With questions growing about NATO’s air war and international arrest warrants threatening to close off a diplomatic solution, new players are joining the search for a way out of the Libya conflict. But the efforts have stumbled so far on Moammar Kadafi’s insistence that he remain in the country.
Russia and Turkey have recently added their voices to Western demands that Kadafi leave. Libyan officials long have declared that a nonstarter, and diplomats say it is unlikely they can change Kadafi’s mind.
However, they hope to convince enough of the leader’s children and closest associates that leaving Libya becomes the only realistic option.
Adding urgency to the diplomatic push are concerns about how long NATO can sustain its military campaign and a pending ruling by the International Criminal Court on prosecutors’ request for arrest warrants for Kadafi, his son and brother-in-law.
Issuance of arrest warrants could forestall a solution in which Kadafi goes into exile. Once warrants are issued, other countries that have agreed to ICC jurisdiction would be required to arrest him.
“To insist that he both leave the country and face trial in the International Criminal Court is virtually to ensure that he will stay in Libya to the bitter end and go down fighting,” the International Crisis Group, a nonprofit organization that seeks to resolve global conflicts, said in a recent report on Libya.
Britain’s top naval commander, Adm. Mark Stanhope, said Monday that it could be difficult to continue the campaign in Libya past September. “Beyond that, we might have to request the government to make some challenging decisions about priorities,” he said.
The overall head of the British military, Gen. David Richards, contradicted him. But the admiral’s remarks reinforced criticism last week by outgoing Defense Secretary Robert M. Gates of NATO allies’ faltering commitment to the Libya campaign.
Fewer than half of the North Atlantic Treaty Organization’s 28 member nations are engaged in the conflict, Gates said, and after only 11 weeks some are beginning to run short of munitions.
Secretary of State Hillary Rodham Clinton on Friday cited “numerous and continuous discussions” but acknowledged that there was not yet a clear path to forcing Kadafi to give up power.
Leading the latest effort to persuade Kadafi to go is longtime ally Russia.
Russia’s Africa envoy, Mikhail Margelov, has suggested that the ICC case against Kadafi, his son Seif Islam and the regime intelligence chief could be deferred if the Libyan leader agreed to leave soon.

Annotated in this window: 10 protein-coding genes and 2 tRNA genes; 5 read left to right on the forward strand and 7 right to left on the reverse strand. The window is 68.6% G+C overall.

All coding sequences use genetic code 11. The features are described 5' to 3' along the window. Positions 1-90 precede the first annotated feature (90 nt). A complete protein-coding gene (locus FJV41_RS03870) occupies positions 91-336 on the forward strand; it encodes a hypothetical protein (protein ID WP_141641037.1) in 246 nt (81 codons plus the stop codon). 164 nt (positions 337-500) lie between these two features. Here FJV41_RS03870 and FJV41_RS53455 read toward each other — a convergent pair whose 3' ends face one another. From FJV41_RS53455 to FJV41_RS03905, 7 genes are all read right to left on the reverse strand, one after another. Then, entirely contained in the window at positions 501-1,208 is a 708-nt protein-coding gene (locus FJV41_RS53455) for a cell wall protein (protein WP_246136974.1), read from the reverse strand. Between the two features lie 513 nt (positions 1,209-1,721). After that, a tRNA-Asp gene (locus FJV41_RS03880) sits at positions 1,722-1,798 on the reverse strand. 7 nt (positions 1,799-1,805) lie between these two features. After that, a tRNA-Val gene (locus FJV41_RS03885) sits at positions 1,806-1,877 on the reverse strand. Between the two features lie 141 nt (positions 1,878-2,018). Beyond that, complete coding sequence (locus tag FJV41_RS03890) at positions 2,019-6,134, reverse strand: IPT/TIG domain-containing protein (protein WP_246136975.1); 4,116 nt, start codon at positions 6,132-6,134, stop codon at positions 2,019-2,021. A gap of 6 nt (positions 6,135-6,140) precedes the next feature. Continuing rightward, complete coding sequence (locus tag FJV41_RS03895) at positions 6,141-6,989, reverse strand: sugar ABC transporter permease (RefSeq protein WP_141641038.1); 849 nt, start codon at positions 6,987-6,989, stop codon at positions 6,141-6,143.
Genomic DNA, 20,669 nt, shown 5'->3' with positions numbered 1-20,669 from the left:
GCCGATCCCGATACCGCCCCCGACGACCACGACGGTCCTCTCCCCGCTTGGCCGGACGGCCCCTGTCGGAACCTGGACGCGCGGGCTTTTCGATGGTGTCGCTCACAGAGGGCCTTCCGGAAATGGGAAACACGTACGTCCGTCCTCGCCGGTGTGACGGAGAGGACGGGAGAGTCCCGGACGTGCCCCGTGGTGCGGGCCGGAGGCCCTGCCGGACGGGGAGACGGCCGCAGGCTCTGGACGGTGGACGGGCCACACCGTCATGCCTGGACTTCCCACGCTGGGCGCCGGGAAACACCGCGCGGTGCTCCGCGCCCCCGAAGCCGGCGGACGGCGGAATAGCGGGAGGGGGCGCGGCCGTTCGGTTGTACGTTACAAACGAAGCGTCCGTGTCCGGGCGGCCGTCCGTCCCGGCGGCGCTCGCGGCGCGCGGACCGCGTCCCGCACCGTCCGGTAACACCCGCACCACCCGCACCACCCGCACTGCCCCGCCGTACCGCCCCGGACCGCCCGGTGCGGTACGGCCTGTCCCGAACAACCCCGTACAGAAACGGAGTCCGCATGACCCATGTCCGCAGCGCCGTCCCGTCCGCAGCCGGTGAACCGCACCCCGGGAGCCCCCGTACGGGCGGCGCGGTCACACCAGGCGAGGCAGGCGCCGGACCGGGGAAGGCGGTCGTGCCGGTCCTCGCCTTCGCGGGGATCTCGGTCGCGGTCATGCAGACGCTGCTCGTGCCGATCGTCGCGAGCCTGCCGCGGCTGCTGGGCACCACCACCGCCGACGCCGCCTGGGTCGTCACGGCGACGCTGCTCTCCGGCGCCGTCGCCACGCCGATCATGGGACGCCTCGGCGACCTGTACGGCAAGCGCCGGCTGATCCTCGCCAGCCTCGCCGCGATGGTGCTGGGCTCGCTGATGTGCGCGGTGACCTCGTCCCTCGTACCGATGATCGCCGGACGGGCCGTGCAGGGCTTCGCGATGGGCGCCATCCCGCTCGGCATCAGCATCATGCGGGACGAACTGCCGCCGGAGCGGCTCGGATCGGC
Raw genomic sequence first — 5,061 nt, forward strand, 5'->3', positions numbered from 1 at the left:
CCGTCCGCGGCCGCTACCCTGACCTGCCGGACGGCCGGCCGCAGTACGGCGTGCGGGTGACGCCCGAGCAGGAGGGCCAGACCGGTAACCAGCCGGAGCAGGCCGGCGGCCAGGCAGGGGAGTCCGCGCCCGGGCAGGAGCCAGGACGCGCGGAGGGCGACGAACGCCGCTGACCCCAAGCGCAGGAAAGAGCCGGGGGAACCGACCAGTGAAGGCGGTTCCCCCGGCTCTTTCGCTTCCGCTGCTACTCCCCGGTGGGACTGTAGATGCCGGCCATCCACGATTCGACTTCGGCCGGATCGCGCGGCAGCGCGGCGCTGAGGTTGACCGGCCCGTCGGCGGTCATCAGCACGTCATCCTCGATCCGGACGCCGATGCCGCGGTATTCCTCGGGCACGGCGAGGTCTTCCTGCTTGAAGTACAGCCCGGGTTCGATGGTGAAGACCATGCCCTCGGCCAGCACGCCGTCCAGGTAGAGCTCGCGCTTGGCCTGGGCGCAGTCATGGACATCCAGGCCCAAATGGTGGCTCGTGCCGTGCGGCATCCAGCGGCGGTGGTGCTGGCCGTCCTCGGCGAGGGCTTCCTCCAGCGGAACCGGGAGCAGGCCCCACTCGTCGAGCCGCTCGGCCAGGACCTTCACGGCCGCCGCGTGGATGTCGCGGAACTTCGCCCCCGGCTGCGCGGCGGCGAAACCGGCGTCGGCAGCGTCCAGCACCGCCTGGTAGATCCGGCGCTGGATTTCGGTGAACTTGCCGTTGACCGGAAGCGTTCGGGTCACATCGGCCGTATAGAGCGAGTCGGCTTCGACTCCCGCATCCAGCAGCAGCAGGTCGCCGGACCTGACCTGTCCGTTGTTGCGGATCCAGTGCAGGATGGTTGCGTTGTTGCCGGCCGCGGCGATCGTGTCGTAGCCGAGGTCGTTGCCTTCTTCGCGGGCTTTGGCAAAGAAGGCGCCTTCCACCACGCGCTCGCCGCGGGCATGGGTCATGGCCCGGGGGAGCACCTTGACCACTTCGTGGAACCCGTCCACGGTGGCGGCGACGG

Margelov, who visited the rebel stronghold Benghazi last week, told Russian media that he planned to visit Tripoli on Thursday and stress to Libya’s leader that time was running out.
“The main international guarantee for Mr. Kadafi is his own common sense and his understanding of the calendar,” Margelov said. When ICC prosecutor Luis Moreno-Ocampo filed his request in mid-May, he said it would take at least three weeks for judges to make a decision. Margelov suggested that there were only a couple of weeks left.
“The clock is ticking, and there is time to do something in two weeks,” he said Saturday in a television interview.
Turkey, a growing regional power, also has had cordial relations with Kadafi. But last week, it also publicly offered to facilitate his departure.
“We said we would help you leave for wherever you would like,” Turkish Prime Minister Recep Tayyip Erdogan said his government informed the Libyan leader. “Kadafi has no way out but to leave Libya.”
In Tripoli, the government publicly continues to reject any peace blueprint that sets Kadafi’s exit as a precondition.
“No one can come here with a plan that includes the departure of the leader,” Musa Ibrahim, chief government spokesman, said Sunday. “This tells us that people are not interested in peace and democracy in Libya. They are interested in implementing a foreign agenda in Libya.”
Nonetheless, diplomats and others say avoiding an international tribunal could be an incentive for Kadafi and his extended family to leave.
They cite the cumulative pressure of being in the cross hairs of NATO’s aircraft. Although the government denies it, reports circulate that Kadafi’s wife and daughter have left the country. Kadafi’s youngest son and three grandchildren were reportedly killed in a NATO airstrike in April. Several people who have seen Kadafi in recent weeks said he remains visibly distressed by their deaths.
One Western diplomat said some of Kadafi’s aides have started exploring what options might be open to the leader if he is willing to give up power. Aides have asked whether Kadafi could stay in Libya, perhaps with his tribe. Although the main rebel group has steadfastly rejected such suggestions, discussions continue, the diplomat said.
“Kadafi may be beginning to understand that he’s in a complicated spot,” the diplomat said.
A second Western diplomat said Kadafi is losing ground with a steady stream of defections. “We think we’re getting closer to what we’re looking for,” the diplomat said. “But we’re not there yet.”
McDonnell reported from Tripoli and Richter from Washington.